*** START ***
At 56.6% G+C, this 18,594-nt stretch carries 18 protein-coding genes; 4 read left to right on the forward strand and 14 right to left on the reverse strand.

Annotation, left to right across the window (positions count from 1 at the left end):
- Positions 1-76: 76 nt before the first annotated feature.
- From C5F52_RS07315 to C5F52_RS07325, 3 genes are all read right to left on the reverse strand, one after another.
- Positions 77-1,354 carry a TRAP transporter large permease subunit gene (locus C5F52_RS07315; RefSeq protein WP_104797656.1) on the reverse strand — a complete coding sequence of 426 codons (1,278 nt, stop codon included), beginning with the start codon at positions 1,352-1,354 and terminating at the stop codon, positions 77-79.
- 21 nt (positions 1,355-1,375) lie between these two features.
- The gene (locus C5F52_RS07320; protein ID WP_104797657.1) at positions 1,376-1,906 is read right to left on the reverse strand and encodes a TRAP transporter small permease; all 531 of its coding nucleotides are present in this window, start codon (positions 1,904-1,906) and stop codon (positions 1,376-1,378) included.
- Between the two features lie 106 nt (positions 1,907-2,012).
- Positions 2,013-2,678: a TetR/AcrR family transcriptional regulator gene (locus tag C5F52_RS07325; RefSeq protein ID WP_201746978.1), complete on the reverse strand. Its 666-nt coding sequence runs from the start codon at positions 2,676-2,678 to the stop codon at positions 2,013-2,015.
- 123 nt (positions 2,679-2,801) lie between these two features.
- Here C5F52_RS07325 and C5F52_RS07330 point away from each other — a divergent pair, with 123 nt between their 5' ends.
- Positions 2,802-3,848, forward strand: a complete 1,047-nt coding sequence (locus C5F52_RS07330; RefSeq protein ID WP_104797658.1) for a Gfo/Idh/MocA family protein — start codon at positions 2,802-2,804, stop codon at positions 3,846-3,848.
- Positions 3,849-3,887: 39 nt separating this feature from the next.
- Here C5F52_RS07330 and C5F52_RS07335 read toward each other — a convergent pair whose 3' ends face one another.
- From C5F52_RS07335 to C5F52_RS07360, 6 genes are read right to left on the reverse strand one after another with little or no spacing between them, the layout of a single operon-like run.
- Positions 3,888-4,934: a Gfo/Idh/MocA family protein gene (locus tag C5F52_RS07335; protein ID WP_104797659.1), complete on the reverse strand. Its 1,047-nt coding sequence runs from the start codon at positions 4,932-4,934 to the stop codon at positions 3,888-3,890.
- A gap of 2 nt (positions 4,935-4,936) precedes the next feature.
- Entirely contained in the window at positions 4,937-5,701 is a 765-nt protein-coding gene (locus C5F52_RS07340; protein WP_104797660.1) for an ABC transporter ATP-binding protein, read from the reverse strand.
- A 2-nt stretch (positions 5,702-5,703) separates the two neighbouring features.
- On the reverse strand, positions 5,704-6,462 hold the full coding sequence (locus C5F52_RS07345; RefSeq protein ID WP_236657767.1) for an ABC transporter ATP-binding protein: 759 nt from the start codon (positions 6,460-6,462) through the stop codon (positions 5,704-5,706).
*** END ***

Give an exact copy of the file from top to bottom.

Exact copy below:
At 56.6% G+C, this 18,594-nt stretch carries 18 protein-coding genes; 4 read left to right on the forward strand and 14 right to left on the reverse strand.

Annotation, left to right across the window (positions count from 1 at the left end):
- Positions 1-76: 76 nt before the first annotated feature.
- From C5F52_RS07315 to C5F52_RS07325, 3 genes are all read right to left on the reverse strand, one after another.
- Positions 77-1,354 carry a TRAP transporter large permease subunit gene (locus C5F52_RS07315; RefSeq protein WP_104797656.1) on the reverse strand — a complete coding sequence of 426 codons (1,278 nt, stop codon included), beginning with the start codon at positions 1,352-1,354 and terminating at the stop codon, positions 77-79.
- 21 nt (positions 1,355-1,375) lie between these two features.
- The gene (locus C5F52_RS07320; protein ID WP_104797657.1) at positions 1,376-1,906 is read right to left on the reverse strand and encodes a TRAP transporter small permease; all 531 of its coding nucleotides are present in this window, start codon (positions 1,904-1,906) and stop codon (positions 1,376-1,378) included.
- Between the two features lie 106 nt (positions 1,907-2,012).
- Positions 2,013-2,678: a TetR/AcrR family transcriptional regulator gene (locus tag C5F52_RS07325; RefSeq protein ID WP_201746978.1), complete on the reverse strand. Its 666-nt coding sequence runs from the start codon at positions 2,676-2,678 to the stop codon at positions 2,013-2,015.
- 123 nt (positions 2,679-2,801) lie between these two features.
- Here C5F52_RS07325 and C5F52_RS07330 point away from each other — a divergent pair, with 123 nt between their 5' ends.
- Positions 2,802-3,848, forward strand: a complete 1,047-nt coding sequence (locus C5F52_RS07330; RefSeq protein ID WP_104797658.1) for a Gfo/Idh/MocA family protein — start codon at positions 2,802-2,804, stop codon at positions 3,846-3,848.
- Positions 3,849-3,887: 39 nt separating this feature from the next.
- Here C5F52_RS07330 and C5F52_RS07335 read toward each other — a convergent pair whose 3' ends face one another.
- From C5F52_RS07335 to C5F52_RS07360, 6 genes are read right to left on the reverse strand one after another with little or no spacing between them, the layout of a single operon-like run.
- Positions 3,888-4,934: a Gfo/Idh/MocA family protein gene (locus tag C5F52_RS07335; protein ID WP_104797659.1), complete on the reverse strand. Its 1,047-nt coding sequence runs from the start codon at positions 4,932-4,934 to the stop codon at positions 3,888-3,890.
- A gap of 2 nt (positions 4,935-4,936) precedes the next feature.
- Entirely contained in the window at positions 4,937-5,701 is a 765-nt protein-coding gene (locus C5F52_RS07340; protein WP_104797660.1) for an ABC transporter ATP-binding protein, read from the reverse strand.
- A 2-nt stretch (positions 5,702-5,703) separates the two neighbouring features.
- On the reverse strand, positions 5,704-6,462 hold the full coding sequence (locus C5F52_RS07345; RefSeq protein ID WP_236657767.1) for an ABC transporter ATP-binding protein: 759 nt from the start codon (positions 6,460-6,462) through the stop codon (positions 5,704-5,706).